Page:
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Duke Lacrosse Witness Spins Story For Advantage

It sure looks like the "second stripper" is changing her story for favorable treatment from the DA and a shot at fame and fortune.

From the DNC's Associated Press:

Kim Roberts answers questions during an exclusive interview with The Associated Press in Raleigh, N.C., Friday, April 21, 2006. Roberts was the second exotic dancer at a Duke lacrosse team party at which another stripper claims she was raped.

2nd Stripper From Duke Lacrosse Party Offers Her Account

April 21, 2006

DURHAM, N.C., April 21 (AP) — A stripper who performed at a Duke University lacrosse team party initially doubted the story of a colleague who told the police she had been dragged into a bathroom and raped.

Now, the woman, Kim Roberts, is not so sure.

"I was not in the bathroom when it happened, so I can't say a rape occurred — and I never will," Ms. Roberts told The Associated Press on Thursday in her first on-the-record interview. But after watching defense attorneys release photos of the accuser, and upset by the leaking of both dancers' criminal records, she said of the lacrosse players that she had to "wonder about their character."

"In all honesty, I think they're guilty," Ms. Roberts said. "And I can't say which ones are guilty."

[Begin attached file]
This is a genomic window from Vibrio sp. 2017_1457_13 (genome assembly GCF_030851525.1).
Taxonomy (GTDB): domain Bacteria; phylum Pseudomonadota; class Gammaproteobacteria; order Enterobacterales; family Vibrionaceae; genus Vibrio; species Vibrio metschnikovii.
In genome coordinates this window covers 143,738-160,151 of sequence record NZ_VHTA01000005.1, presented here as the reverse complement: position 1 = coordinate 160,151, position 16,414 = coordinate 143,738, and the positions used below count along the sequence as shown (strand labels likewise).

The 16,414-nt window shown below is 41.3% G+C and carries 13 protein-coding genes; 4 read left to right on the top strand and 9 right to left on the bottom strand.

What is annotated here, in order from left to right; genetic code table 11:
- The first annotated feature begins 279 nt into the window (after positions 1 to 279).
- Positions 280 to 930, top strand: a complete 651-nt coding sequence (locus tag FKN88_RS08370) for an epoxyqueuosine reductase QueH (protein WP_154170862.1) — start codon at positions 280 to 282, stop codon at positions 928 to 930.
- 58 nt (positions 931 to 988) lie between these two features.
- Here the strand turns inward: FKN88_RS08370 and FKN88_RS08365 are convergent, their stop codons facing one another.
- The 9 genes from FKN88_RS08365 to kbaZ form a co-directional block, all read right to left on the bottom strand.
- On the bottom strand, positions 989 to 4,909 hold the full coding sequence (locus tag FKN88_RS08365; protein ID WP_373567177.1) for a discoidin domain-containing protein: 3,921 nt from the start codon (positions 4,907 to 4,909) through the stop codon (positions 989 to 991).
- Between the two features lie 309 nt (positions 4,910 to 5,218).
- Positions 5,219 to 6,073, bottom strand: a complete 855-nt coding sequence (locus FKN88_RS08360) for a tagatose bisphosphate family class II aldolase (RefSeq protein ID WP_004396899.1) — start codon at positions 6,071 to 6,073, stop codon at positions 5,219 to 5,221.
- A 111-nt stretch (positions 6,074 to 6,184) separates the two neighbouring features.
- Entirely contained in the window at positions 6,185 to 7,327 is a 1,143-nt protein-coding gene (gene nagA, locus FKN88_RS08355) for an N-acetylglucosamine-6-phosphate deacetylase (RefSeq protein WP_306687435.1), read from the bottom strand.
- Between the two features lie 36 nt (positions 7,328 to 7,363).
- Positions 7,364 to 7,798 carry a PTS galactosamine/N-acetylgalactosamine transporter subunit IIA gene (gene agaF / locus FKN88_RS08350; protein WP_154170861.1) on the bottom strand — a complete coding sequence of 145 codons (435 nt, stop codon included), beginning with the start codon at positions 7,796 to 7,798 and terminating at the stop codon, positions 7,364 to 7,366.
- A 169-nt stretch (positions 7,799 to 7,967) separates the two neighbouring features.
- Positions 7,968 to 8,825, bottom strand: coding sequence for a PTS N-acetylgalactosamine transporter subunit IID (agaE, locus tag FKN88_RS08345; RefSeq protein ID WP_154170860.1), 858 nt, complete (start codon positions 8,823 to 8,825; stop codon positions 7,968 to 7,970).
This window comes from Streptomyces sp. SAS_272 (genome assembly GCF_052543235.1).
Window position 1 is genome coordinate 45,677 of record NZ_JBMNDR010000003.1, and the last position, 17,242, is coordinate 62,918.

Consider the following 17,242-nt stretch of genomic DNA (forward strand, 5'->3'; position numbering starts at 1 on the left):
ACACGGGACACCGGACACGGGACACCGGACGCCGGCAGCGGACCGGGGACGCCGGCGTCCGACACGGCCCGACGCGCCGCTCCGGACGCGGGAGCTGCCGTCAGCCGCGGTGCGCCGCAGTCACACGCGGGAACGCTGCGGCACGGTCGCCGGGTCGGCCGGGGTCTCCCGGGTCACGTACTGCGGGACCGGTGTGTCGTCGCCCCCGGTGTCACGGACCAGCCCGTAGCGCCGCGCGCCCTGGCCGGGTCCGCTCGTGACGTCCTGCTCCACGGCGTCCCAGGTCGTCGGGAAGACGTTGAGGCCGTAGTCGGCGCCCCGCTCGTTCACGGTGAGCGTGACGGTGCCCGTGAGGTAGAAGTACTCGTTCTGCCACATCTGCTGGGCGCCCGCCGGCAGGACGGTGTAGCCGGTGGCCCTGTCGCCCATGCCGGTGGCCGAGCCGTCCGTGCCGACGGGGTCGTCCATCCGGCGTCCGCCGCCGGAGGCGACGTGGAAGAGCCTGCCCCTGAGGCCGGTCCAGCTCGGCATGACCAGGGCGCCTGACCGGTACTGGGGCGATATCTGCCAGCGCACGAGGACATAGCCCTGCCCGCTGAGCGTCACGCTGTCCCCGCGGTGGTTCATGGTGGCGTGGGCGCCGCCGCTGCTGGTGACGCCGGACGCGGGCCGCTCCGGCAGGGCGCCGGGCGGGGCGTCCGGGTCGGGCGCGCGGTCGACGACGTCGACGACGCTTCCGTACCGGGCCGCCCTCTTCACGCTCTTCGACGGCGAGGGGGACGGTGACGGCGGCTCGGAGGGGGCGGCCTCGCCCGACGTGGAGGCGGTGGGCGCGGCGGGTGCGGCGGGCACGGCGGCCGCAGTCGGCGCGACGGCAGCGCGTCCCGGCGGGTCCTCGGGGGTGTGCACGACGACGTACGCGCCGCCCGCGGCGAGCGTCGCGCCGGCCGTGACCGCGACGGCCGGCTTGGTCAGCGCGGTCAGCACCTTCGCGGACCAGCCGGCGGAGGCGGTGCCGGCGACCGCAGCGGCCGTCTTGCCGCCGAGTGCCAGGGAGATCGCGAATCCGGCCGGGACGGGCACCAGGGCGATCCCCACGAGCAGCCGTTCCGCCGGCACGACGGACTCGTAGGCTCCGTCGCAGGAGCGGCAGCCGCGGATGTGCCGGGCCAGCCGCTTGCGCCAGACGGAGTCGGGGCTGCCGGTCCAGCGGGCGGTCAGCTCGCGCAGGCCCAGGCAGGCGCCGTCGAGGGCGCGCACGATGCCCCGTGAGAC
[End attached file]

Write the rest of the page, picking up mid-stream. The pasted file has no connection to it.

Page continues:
She added: "Somebody did something besides underage drinking. That's my honest-to-God impression."

Attorneys for the 46 players have asserted the players' innocence, citing DNA tests and photos from the party.

The photos, the defense maintains, show the accuser was both injured and impaired when she arrived at the party, and also support the claim that one of the two players who has been indicted would not have had enough time to participate in any assault before he left the party. The district attorney has said a third suspect in the case may also be charged.

Ms. Roberts told a member of the defense team that she did not believe her colleague's rape accusations, defense attorneys said. They said Ms. Roberts was now changing her story to gain favorable treatment in a criminal case against her. They added that she had e-mailed a New York public relations firm, asking for advice on "how to spin this to my advantage."

Ms. Roberts, 31, was arrested on March 22 — eight days after the party — on a probation violation from a 2001 conviction for embezzling $25,000 from a photofinishing company in Durham where she was a payroll specialist, according to documents obtained by The A.P.

On Monday, the same day a grand jury indicted two lacrosse players, Reade Seligmann and Collin Finnerty, a judge agreed to a change so that Ms. Roberts would no longer have to pay a 15 percent fee to a bonding agent. District Attorney Mike Nifong signed a document saying he would not oppose the change.

"It seems she is receiving very favorable financial treatment for what she is now saying," said Bill Thomas, an attorney for a lacrosse player who has not been charged in the case.